As well as being an attractive building-integrated PV awning, it was also perfectly oriented, since Quito is almost on the equator. It allowed some light through to the courtyard below, because the PV cells were mounted on a transparent support (see below), and also provided shade for the courtyard.

quito-solar-2 | Ross Baldick Consulting

The combination of an old colonial building with updated decor and energy sources made for a lovely stay in this charming town.

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Renewables research collaboration in Chile

Ross Baldick Electricity ConsultingIn May I had the pleasure of visiting colleagues at the Pontificia Universidad Catolica de Chile and the Universidad de Chile, in Santiago, Chile. Like Texas, Chile is moving toward ever higher levels of renewable power, ours in wind, theirs in solar.

Universidad Catolica colleagues and I have been jointly awarded seed funding to investigate models of flexibility in power systems that are needed to accommodate higher levels of renewable integration.

Over the coming months we will work toward a larger proposal on flexibility aimed at cost-effectively facilitating the integration of increasing levels of renewables. Unlike in California and Germany, where renewable integration seems to proceed without any regard to cost or without any attention to the endowment of resources, we aim to make high levels of renewable integration cost-effective in the locations where the resources are abundant.

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While in Santiago I met with the local electricity industry and presented a summary of UT research relating to the flexibility and integration of renewable enery. (Click here to download that presentation.)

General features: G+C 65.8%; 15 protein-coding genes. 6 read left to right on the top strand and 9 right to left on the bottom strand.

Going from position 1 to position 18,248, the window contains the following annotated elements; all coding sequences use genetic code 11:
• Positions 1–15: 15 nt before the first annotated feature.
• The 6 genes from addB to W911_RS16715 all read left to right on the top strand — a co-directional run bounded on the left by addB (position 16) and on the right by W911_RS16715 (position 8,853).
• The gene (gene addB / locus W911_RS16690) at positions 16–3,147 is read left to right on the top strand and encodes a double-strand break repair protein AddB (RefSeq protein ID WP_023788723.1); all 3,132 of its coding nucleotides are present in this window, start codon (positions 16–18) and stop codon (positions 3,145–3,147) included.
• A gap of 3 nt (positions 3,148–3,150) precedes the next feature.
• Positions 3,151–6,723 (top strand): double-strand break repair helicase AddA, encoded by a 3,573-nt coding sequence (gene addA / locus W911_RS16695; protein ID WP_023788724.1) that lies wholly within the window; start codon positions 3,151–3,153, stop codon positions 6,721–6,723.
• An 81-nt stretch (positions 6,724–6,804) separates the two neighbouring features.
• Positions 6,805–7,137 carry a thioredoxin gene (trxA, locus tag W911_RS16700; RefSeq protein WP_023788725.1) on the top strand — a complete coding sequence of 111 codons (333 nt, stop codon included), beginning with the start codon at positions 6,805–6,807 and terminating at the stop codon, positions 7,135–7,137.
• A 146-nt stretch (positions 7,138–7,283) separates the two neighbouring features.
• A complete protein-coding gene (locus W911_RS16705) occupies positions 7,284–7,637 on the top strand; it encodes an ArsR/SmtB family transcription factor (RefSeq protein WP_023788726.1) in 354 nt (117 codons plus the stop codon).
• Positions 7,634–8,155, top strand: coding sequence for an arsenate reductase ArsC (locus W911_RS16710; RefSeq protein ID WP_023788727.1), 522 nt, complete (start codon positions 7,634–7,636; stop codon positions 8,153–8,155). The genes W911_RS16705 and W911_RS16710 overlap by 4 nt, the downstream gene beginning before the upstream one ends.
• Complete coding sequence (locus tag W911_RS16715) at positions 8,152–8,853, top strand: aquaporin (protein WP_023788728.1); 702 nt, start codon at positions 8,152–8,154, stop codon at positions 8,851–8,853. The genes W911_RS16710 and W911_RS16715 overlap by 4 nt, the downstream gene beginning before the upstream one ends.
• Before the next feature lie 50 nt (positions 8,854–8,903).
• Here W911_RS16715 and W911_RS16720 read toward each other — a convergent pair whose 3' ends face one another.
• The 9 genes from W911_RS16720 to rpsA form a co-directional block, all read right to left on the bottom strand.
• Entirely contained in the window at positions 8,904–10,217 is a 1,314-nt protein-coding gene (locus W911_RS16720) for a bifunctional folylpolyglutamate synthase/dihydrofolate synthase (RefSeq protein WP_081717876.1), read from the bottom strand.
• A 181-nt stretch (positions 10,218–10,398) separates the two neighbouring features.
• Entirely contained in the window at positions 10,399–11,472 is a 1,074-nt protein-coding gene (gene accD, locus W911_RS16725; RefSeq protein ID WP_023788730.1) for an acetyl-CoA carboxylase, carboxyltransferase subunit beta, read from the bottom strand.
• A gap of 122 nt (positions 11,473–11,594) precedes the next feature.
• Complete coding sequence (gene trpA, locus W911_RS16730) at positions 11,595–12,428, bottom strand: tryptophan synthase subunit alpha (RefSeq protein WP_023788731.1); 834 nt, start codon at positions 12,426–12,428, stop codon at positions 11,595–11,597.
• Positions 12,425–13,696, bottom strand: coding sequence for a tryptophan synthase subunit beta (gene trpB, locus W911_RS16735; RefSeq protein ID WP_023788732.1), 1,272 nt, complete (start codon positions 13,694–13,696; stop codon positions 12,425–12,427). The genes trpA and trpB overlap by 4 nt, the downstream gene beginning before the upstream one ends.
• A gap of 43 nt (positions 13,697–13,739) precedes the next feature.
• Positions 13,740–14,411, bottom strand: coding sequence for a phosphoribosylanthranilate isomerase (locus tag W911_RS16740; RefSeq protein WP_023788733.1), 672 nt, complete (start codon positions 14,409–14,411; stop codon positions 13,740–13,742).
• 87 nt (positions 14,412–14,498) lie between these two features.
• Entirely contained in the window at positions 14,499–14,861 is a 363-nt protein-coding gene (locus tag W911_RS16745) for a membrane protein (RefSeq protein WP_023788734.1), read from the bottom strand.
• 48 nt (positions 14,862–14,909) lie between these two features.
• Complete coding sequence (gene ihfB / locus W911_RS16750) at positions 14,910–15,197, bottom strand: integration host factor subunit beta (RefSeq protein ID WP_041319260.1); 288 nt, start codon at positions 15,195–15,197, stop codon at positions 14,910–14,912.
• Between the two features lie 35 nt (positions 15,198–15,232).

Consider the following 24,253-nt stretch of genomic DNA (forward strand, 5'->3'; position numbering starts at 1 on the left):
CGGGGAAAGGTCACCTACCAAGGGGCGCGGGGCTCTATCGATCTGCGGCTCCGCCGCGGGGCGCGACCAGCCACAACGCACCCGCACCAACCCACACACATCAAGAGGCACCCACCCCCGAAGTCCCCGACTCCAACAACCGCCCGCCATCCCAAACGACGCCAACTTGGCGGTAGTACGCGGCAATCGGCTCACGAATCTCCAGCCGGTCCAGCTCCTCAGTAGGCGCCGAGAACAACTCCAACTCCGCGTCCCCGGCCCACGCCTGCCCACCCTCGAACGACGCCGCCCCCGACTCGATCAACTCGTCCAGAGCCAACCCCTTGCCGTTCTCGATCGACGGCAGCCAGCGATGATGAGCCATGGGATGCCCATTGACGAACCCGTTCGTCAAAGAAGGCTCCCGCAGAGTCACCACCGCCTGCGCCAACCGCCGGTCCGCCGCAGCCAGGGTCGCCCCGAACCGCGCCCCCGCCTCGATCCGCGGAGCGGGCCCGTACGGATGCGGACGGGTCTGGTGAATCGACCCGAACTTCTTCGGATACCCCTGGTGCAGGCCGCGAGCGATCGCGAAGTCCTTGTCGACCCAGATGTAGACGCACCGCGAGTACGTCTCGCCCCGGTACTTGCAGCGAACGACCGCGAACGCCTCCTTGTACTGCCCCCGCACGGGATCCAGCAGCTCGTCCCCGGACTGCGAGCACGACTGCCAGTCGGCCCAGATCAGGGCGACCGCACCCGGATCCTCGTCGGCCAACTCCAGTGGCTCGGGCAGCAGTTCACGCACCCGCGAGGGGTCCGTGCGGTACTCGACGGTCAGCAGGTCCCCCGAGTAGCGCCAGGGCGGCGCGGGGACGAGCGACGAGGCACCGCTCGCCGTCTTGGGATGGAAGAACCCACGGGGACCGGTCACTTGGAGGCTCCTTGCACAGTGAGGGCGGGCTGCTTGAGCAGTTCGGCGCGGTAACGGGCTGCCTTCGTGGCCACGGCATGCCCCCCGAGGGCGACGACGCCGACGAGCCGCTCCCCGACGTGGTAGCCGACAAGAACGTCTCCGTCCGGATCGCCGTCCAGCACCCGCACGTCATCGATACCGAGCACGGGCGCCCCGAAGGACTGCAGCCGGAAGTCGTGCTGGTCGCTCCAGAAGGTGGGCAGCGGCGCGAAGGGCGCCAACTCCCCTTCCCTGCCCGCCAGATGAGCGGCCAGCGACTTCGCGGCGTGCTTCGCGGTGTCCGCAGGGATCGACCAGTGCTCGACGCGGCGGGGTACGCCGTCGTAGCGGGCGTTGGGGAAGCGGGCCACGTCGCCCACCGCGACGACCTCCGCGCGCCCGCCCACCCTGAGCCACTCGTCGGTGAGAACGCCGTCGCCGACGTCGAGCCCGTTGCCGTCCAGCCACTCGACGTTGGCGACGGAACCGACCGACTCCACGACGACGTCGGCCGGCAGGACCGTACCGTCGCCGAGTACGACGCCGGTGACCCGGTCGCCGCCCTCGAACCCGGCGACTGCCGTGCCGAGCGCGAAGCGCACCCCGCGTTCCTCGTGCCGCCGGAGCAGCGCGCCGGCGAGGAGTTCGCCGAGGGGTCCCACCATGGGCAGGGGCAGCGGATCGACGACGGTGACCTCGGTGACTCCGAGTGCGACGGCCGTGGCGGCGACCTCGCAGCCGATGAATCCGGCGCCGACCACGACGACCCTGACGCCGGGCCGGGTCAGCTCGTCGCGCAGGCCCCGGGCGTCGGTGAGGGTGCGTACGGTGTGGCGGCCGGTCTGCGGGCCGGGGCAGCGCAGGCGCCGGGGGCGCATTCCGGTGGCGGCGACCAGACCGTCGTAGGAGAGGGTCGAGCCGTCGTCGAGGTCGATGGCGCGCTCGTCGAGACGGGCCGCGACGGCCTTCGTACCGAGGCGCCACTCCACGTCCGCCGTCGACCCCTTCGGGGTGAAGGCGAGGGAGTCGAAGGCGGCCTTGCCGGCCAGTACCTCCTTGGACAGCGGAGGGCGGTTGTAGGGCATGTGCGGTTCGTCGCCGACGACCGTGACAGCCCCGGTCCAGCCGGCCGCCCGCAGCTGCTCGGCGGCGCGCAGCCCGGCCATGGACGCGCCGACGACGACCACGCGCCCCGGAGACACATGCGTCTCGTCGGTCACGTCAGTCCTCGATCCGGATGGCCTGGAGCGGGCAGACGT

It was a great experience to meet colleagues in Chile, including old friends Hugh Rudnick and Rodrigo Palma, and my collaborators Matias Negrete-Pincetic (pictured, at left) and Daniel Olivares Quero (pictured, in center). Later this year, a Universidad Catolica student will be visiting The University of Texas at Austin to work with me, and one of my students will be visiting Universidad Catolica.

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Does decentralization make sense?

Ross Baldick Electricity ConsultingI attended The Sixth Annual Austin Electricity Conference last month, which included panels on decentralization (which I moderated), electricity business models, future grid design, and Mexican electricity market restructuring.

My panel asked: Does decentralization made sense? We had  discussions about proposed “distribution system operators,” grid cost parity for renewables, increased demand response, and the increasing fraction of transmission and distribution costs.

I questioned the timeliness of distribution system operators (DSO) in the absence of nodal transmission-level pricing applied to loads and load-serving entities. Various US protagonists have proposed, or are implementing, DSOs. In the long term, this might make sense, but in most jurisdictions currently, loads and load-serving entities are charged zonal average prices, thus putting the horse before the cart. Instead, I would propose that the better scheme is to go with the low-hanging fruit first: Price load at nodal prices, getting the economic efficiencies, and then discuss a DSO at a later point.